LTO TEN EDITOR OP THE . SPROTATON."1
Sra,—Mr. Harold Cox in his letter in your last issue with reference to M. Yves Guyot's discussion of the quantitative theory of money cites the latter as remarking with regard to the rise in prices that followed the Californian and Australian gold discoveries that " the phenomena would have been approximately the same if coal or iron mines of corresponding accessibility and richness had been discovered?' This, it seems to me, holds good, but with the condition added : Provided that the prices of coal and iron had been maintained in face of the increased supply. As it is the peculiarity of gold that its price does not fall—or, at any rate, does not appear to fall—no matter how much of it is got out of the ground, some such proviso as this is needed to put the two cases on all fours. It may perhaps not be without interest to remark that a contention identical with M. Guyot's, but with the above proviso added, was put forward by me in my book, "The Evolution of Modern Money" (p. 307), and that, curiously enough, the same illustration was used. After referring to Professor Cairnes's account of the manner in which the gold discoveries of the " fifties" raised prices in the world, I went on to say:—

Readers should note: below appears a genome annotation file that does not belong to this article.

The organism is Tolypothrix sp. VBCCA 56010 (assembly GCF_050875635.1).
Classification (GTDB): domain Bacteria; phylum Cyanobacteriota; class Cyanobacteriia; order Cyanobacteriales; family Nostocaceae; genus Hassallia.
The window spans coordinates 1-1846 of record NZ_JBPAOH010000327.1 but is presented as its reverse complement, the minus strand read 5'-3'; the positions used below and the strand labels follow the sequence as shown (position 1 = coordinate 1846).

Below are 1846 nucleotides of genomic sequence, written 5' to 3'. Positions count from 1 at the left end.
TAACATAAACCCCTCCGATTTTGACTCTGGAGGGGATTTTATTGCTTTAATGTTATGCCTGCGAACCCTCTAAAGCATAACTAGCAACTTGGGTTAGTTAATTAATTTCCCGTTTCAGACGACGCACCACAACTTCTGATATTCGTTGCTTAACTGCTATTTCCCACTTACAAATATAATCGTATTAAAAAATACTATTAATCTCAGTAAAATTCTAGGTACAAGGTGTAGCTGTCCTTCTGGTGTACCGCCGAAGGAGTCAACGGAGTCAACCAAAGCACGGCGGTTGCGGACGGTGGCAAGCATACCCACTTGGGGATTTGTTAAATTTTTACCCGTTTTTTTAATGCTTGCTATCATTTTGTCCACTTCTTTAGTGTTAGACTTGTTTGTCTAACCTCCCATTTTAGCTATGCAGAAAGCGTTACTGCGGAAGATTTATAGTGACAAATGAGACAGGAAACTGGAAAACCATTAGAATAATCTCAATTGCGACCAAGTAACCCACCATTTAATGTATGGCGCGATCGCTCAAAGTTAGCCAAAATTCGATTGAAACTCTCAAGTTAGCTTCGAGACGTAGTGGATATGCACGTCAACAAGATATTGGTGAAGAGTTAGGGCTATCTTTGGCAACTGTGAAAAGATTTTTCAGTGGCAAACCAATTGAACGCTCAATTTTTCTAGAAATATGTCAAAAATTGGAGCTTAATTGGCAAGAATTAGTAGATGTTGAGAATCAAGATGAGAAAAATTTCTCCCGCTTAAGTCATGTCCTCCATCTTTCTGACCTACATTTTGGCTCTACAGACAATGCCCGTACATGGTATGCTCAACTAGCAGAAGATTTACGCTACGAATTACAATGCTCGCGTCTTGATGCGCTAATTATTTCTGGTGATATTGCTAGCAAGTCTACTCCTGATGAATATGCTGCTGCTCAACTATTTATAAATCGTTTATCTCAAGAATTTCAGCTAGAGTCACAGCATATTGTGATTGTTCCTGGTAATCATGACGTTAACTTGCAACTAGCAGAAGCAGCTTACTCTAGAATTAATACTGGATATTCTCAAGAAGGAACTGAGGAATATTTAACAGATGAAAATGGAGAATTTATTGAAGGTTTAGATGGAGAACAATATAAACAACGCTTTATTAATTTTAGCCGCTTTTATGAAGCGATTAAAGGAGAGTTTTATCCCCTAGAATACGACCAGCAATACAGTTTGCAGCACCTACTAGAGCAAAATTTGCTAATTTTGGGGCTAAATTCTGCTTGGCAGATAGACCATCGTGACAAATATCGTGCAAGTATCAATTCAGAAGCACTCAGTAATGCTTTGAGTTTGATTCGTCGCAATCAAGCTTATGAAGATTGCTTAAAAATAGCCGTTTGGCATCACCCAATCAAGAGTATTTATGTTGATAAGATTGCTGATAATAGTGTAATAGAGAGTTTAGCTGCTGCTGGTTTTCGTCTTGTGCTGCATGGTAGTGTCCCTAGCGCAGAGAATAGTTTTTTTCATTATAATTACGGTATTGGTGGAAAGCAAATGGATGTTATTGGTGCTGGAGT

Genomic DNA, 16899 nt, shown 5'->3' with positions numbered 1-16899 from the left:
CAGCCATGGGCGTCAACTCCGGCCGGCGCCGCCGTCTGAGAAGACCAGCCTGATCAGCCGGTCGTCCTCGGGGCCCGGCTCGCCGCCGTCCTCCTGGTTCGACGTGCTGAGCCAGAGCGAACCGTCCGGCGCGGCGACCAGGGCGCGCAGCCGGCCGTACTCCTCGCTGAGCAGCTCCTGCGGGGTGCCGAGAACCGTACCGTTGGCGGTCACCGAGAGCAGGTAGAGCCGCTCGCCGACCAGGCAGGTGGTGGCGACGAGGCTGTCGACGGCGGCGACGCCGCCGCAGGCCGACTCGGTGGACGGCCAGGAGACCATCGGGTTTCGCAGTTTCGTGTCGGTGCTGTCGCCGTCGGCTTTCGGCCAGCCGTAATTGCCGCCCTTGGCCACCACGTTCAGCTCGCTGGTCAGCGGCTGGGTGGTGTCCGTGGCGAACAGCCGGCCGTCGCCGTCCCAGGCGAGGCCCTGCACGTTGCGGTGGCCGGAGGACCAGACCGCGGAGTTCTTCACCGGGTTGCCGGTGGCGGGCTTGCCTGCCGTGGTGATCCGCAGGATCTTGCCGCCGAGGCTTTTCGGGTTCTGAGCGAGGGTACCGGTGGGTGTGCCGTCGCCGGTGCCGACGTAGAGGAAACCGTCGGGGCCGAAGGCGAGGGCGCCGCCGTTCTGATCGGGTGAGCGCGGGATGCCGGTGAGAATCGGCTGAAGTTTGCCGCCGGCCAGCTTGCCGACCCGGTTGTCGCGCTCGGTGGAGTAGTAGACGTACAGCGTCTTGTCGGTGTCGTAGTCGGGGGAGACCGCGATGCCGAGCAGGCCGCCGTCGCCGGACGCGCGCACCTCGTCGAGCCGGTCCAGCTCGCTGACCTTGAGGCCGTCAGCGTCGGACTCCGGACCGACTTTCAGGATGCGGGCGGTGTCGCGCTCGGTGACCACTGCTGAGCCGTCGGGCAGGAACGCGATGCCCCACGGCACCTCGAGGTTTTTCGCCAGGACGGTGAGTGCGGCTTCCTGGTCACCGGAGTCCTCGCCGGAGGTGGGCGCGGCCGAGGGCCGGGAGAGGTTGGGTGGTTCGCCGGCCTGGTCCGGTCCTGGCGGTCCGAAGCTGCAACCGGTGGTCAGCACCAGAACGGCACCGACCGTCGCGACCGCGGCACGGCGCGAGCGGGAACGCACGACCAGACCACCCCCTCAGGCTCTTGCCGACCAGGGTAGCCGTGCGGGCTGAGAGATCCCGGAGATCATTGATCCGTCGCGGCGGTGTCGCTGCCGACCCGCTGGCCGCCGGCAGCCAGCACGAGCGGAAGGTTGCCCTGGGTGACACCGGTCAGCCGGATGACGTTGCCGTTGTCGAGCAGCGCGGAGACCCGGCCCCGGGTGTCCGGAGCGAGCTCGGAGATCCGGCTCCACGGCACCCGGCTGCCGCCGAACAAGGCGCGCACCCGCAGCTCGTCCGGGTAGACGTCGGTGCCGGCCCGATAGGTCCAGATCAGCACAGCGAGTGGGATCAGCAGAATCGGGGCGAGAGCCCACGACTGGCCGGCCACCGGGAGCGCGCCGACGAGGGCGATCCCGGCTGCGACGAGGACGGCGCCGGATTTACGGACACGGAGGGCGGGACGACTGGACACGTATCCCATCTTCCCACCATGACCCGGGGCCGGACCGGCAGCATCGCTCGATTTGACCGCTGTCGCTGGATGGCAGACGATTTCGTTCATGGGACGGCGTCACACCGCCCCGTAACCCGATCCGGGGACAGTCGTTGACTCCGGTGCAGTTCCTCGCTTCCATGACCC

" If we suppose that, instead of great discoveries of gold, great discoveries of iron had been made, and that they had been accompanied for a considerable period by a steady demand for iron, due, let us suppose, to the construction on a great scale throughout the world of armoured cruisers, a demand so steady that in spite of vast increases of supply, it maintained the price of iron at a highly profitable figure, we should then have bad a phenomenon precisely similar to that presented by the gold dis- coveries. Labour and Capital would, in such circumstances, have been drawn away more or less from all other industries, and the price of all other commodities except iron would have tended to rise, first locally in the iron-producing country, and afterwards in the world in general."
One may be pardoned for feeling some gratification on finding so eminent an authority as M. Yves Guyot led independently to a conclusion so similar to mine, and by so similar a line of reasoning.—I am, Sir, &c.,
Limpsfield, Surrey. WI:GLUM WAREAND CARLILE.